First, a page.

(District (]oure, 8. D. NfIlD York. February 11,1884.)
Though shipping articles may be attacked by the seamen, and shown by parol to be incorrect, fraudulent, or void; yet, In case of dispute as to the amount of wages agreed on, the shipping articles will control, the seaman being competent to bind himself thereby, unless the articles are shown to bo invalid by a reasonable and satisfactory preponderance of evidence.
In Admiralty. Beebe lX Wilcox, for libelant. Jas. K. Hill and Wing It Shondy, for claimants. BROWN, J. I have no doubt that the shipping articles of July 31, 1883, were signed by the libelant; the handwriting is admitted by the libelant to be like his, and a comparison with other signatures of his leaves, I think, no question on that point. These articles fix the rate of wages at $40 per month. Shipping articles are required to be signed under section 4520; and though their correctness may be attacked, and though they may be shown by parol to be incorrect, fraudulent, or void, (The Cypress, BIatchf. & H. 83; Page v. Sheffield, 2 Curt. 377, 381,) unless this be satisfactorily established, the seaman will be held bound by the terms prescribed in them. The Atlantic, Abb. Adm. 451; Slocum v. Swift, 2 Low. 212; Willard v. Dorr, 3 Mason, 161, 169. The intention of the master to pay but $40 per but from that of month is clear, not only from his own other witnesses. The testimony of the libelant and of other witnesses who corroborate him, that he declined to ship for less than $45 per month, produces no little embarrassment in the testimony; and in such a case the original articles, as they stand, must control. There is no such clear and satisfactory proof of either fraud or mistake as would justify the court in disregarding them. The evidence as to the articles signed at Fernandina is equally conflicting. It is unfortunate that the original document is not produced by one of the parties. The certified copy could not furnish any information by inspection as to whether the original articles had been altered from $45 to $40 per month. The certified copy of the articles is made competent evidence by section 4575, and the burden therefore seems to be upon the libelant to prove that it is lncorrect. The original articles, however, signed in New York, and bearing no marks of alteration, give the libelant's wages as $4:0 only; and these articles were designed to cover the whole period of the libelant's services. On the whole, I think this original must be held to be controlling, and that the libelant should be entitled to a decree at the rate of $40 per month only.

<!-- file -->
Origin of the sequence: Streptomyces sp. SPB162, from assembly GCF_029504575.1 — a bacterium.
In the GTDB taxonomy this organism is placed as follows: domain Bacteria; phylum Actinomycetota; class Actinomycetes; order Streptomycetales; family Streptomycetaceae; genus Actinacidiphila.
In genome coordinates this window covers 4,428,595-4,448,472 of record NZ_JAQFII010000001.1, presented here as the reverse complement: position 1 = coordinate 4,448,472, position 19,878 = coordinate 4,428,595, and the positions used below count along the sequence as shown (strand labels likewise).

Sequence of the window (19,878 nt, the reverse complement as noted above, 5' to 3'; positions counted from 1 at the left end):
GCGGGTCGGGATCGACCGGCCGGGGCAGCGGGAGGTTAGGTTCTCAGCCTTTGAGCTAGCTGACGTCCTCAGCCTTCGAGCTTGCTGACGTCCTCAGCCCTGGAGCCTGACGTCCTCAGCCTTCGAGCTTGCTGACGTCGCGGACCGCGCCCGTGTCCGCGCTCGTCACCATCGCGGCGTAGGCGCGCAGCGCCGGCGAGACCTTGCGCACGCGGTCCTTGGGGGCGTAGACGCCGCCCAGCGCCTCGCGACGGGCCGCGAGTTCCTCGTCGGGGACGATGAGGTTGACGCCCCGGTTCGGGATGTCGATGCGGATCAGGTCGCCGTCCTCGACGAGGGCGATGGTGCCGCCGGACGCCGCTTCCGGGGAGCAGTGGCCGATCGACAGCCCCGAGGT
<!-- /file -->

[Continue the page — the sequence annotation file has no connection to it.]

THE GARDEN CITY.
THE GARDEN CITY,
(Dl8trlct Oourt, 8. D. New York. January 31,1884.)
1. COLLISION-RIVER AND HARBOR NAVIGATION-RIGHT Oll' WAY. A steamer meeting another in the fifth situation, and bound to keep out of her way,-if able to do so through stopping and backing,-has no to go to the left and attempt to cross the bows of the other when there is not sufficient time or space to pass in that manner without a collision, unless the other vessel either stops or chang'es its course; the latter has the right of way, and the right to proceed on her course without obstruction.
In river and harbor navigation, although for good reason a vessel may, under the inspectors' rules, signal that she will go to the left, instead of the right, these rules require early notice of such intention, and such a notice is not early or timely when it would compel the other vessel to stop in order to avoid a collision, unless in a situation where the former vessel has no other alternative. Under the inspectors' rules the vessel signaled is bound to give an answer promptly, either of assent or dissent.
Where the ferry-boats G. C. and R. were approaching each other in the East river in the fifth situation, and t.he latter being on the formar's starboard hand, and the G. C., instead of stopping and backing, as she might have done, signaled WIth two whistles, and at the same time starboarded her helm so as to cross the R.'s bows, and the latter made no answering signal, and the G. C., after going about a length under a starboard wheel, again signaled with two whistles, to which there was no response, and she then stopped and backed un· til the collision, which happened shortly after, and the evidence being contradictory as to the other details of the maneuvering of the two vessels, held, that both were in fault; the G. C., for undertaking to pass to the left and cross the R. 's bows without assenting signals, and the latter for not answering as required, and thereby preventing the emharrassment and confusion of the G. C., which in this case plainly contributed to the collision. Though the G. C. ran in connection with railroad trains, and the avoidance of unnecessary stops was desirable, and though the usual course of the K at this point was to swing to port, held, that these facts, though a sufficiently good reason for the signal of two whistles, given by the G. C., regarded merely as a proposition or request to pass to the Idt, were not a justification for any departure from the rules of naVigation, without assenting signals from the R. in reply.
In Admiralty. Benjamin D. Silliman, for libelant. Shipman, Barlow, Larocque ct Clwate, for claimant. BROWN, J. This action was brought to recover damages for a collision between two ferry-boats-the Republic and the Garden Cityabout 4: 30 o'clock, in the afternoon of August 17, 1878, off Catharine street, in the East river. The day was fair, the wind light, the tide three-quarter ebb. The Republic belonged to the Catherine-street ferry, and was proceeding across the river towards Main street, Brooklyn. The Garden City was coming down the river from Hunter's Point, with the tide, to her slip at James street. At the time of collision the Garden City was heading nearly down the river, but a little v.19,no.7-34